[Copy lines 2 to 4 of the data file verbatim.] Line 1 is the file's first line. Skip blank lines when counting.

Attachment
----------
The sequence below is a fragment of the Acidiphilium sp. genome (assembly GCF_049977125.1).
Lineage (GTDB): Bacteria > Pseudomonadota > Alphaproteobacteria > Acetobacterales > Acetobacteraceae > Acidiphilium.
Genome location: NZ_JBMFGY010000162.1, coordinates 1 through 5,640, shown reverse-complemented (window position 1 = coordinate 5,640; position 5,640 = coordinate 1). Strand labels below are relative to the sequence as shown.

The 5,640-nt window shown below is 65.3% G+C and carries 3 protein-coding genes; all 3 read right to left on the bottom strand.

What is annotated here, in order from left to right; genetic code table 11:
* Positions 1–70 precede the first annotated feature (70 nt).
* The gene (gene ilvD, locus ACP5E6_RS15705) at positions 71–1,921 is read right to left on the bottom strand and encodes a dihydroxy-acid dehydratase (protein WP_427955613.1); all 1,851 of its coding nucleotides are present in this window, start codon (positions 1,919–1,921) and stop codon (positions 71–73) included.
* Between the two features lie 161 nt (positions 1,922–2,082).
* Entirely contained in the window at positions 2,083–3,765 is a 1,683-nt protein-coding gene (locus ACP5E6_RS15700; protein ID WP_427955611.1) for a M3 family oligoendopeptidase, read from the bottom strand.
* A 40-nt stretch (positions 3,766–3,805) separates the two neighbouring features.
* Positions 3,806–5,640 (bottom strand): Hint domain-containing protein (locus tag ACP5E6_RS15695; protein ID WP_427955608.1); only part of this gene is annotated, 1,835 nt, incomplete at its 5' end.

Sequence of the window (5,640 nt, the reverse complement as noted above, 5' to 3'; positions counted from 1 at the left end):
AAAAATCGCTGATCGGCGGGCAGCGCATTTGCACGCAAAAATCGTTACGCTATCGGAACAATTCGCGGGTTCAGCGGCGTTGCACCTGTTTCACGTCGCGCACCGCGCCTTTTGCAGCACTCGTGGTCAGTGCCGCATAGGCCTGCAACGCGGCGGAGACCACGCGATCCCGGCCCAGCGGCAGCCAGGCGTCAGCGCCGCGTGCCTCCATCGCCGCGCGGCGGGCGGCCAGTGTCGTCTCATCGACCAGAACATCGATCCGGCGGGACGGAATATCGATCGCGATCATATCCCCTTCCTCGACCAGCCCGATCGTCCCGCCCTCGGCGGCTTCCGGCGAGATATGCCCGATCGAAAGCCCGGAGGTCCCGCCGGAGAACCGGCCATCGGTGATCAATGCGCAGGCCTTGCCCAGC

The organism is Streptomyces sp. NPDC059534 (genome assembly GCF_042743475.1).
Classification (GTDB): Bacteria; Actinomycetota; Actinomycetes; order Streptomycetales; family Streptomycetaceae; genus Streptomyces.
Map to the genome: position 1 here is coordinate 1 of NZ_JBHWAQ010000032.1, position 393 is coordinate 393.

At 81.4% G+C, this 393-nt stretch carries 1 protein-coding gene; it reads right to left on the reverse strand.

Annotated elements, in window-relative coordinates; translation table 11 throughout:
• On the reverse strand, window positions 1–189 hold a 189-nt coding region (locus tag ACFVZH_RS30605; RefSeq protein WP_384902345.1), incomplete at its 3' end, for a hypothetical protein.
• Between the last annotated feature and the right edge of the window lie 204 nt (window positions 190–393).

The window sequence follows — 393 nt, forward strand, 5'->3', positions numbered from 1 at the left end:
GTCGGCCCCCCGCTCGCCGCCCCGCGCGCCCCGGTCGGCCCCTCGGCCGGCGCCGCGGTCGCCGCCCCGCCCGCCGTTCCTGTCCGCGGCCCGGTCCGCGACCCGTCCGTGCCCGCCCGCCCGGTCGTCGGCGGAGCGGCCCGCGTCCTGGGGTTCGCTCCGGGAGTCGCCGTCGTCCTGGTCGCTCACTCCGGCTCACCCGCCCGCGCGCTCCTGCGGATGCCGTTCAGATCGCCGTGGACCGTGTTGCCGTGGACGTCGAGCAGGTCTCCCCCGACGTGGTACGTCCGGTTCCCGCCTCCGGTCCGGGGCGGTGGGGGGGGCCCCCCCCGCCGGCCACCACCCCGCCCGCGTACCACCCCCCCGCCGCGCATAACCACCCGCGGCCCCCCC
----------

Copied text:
Lineage (GTDB): Bacteria > Pseudomonadota > Alphaproteobacteria > Acetobacterales > Acetobacteraceae > Acidiphilium.
Genome location: NZ_JBMFGY010000162.1, coordinates 1 through 5,640, shown reverse-complemented (window position 1 = coordinate 5,640; position 5,640 = coordinate 1). Strand labels below are relative to the sequence as shown.

The 5,640-nt window shown below is 65.3% G+C and carries 3 protein-coding genes; all 3 read right to left on the bottom strand.